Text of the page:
Southern Railway completed the fanciful depot in 1899. A century later, the community renovated it to house a science center that helped spur redevelopment in the surrounding area.
677 Craghead Street Danville, VA 24541
- Annual Station Revenue (2015)
- Annual Station Ridership (2015)
|Facility Ownership||City of Danville|
|Parking Lot Ownership||City of Danville|
|Platform Ownership||City of Danville|
|Track Ownership||Norfolk Southern Railway|
|25 Long Term Parking Spaces||5 Short Term Parking Spaces||Accessible Payphones|
|Accessible Platform||Accessible Restrooms||Accessible Waiting Room|
|Accessible Water Fountain||Dedicated Parking||Enclosed Waiting Area|
For information about Amtrak fares and schedules, please call 1-800-USA-RAIL (1-800-872-7245).
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The Danville Amtrak station was designed for the Southern Railway by Frank P. Milburn and completed in 1899. The elongated structure, decorated with fancy stepped gables, recalled the Renaissance architecture of the Low Countries. In 1915, a track expansion required that the track be moved 133 feet to the northeast. The station was jacked up on rollers and crews used mules and stump pullers to relocate the building.
In 1922, the depot burned and was rebuilt within its original walls in modified form. A central tower was not reconstructed, and the interior was simplified. The building later fell into disuse and for years the Amtrak passengers had to walk through an underground tunnel and wait on a platform between the tracks.
The station was temporarily closed to passenger service in 1993 and it was purchased by the city. It was placed on the National Register of Historic Places in 1995. A group of civic leaders sought out federal Intermodal Surface Transportation Enhancement Act (ISTEA) funding in 1995 to renovate the historical train station and surrounding area. Partnering with Amtrak, Pepsi-Cola, the Virginia Department of Transportation and other private sources, the city was able to construct a public market, a park with amphitheater, a science center in the train depot, a community meeting and recreation facility, and a transportation center. The station renovations were completed in 1996. This project spurred investment in other warehouse properties which have been redeveloped into offices, commercial spaces, apartments, lofts, and restaurants. The approximately $4 million of federal grant money initiated the redevelopment and leveraged additional funds from public and private sources.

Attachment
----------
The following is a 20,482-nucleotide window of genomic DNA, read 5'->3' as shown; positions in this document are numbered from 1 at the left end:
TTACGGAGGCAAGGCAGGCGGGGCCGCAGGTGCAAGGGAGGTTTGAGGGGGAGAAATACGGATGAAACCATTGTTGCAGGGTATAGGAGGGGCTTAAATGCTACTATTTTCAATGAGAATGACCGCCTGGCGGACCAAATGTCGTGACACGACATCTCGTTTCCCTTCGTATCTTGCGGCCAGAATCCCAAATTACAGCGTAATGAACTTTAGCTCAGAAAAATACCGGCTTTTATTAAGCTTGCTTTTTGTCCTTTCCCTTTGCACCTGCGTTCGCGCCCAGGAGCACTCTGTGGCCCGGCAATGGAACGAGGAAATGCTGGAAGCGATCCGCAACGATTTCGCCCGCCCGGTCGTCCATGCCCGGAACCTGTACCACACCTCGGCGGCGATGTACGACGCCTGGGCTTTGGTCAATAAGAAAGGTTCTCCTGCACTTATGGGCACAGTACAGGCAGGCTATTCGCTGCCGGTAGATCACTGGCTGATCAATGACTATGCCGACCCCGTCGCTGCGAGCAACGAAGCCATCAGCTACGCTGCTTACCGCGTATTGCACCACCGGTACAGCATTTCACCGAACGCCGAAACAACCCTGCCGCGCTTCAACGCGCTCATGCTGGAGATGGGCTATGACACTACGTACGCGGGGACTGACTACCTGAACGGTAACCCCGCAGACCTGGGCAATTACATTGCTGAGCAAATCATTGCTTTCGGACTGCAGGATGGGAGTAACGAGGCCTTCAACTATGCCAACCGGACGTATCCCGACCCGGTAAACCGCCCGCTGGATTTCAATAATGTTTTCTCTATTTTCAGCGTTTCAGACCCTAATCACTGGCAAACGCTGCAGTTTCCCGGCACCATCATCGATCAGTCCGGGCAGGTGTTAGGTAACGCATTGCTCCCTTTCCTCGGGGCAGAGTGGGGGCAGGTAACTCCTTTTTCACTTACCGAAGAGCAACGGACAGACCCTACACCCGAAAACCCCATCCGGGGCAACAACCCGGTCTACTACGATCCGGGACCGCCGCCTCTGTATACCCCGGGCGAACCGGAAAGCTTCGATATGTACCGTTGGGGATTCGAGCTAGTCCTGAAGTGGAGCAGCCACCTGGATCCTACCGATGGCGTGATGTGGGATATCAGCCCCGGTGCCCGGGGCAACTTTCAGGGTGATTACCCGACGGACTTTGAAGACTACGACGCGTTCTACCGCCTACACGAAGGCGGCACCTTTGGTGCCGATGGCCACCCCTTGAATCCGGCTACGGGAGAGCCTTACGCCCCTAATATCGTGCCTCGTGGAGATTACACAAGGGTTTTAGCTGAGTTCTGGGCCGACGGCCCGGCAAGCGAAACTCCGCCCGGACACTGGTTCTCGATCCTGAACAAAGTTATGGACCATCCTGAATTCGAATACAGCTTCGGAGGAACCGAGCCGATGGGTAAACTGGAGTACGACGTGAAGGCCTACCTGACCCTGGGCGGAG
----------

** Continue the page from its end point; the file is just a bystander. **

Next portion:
Danville is on the Dan River near the border of North Carolina. The first European settlement in the area came in 1792 at a fording area on the river known as Wynn's Falls after the first settler. In 1793 the Virginia General Assembly established there what became Virginia's largest market for bright leaf tobacco. The village was eventually renamed Danville, the town chartered and a mayor elected by 1833. The thriving town became an area of strategic activity by the outbreak of the Civil War, with a quartermaster's depot, rail center, hospital, and prison camp for federal soldiers. This period ended as Danville hosted the last Capital of the Confederacy at the end of the Civil War. Since then Danville has been home to Dan River, Inc., founded in 1882 as the Riverside Cotton Mills, which is now the largest single-unit textile mill in the world.
Amtrak does not provide ticketing or baggage services at this facility, which is served by two daily trains.